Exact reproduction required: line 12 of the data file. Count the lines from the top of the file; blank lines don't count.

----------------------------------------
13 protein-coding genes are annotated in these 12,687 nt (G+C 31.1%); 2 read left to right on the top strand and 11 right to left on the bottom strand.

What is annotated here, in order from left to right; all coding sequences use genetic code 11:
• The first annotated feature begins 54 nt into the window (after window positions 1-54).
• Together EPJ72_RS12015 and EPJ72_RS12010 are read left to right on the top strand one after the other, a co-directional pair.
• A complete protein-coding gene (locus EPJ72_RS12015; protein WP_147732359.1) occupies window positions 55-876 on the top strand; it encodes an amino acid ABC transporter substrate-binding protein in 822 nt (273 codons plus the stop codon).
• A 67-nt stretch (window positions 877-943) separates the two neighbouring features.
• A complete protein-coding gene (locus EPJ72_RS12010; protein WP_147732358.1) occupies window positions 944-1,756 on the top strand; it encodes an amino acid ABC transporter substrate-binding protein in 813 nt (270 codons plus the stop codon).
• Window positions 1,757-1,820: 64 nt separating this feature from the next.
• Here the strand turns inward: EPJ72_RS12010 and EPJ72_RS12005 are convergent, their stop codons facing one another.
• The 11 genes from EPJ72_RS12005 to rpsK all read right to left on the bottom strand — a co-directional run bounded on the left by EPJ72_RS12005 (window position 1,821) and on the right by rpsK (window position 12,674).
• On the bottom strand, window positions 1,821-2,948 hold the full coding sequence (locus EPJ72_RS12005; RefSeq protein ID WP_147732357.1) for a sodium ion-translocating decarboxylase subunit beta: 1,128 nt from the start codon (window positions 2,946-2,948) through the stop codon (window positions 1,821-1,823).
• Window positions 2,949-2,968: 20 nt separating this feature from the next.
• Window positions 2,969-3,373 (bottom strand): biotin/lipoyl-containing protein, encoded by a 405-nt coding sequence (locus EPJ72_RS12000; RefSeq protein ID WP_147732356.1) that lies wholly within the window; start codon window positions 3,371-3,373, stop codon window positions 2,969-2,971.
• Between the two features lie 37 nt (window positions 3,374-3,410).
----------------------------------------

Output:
• Window positions 2,949-2,968: 20 nt separating this feature from the next.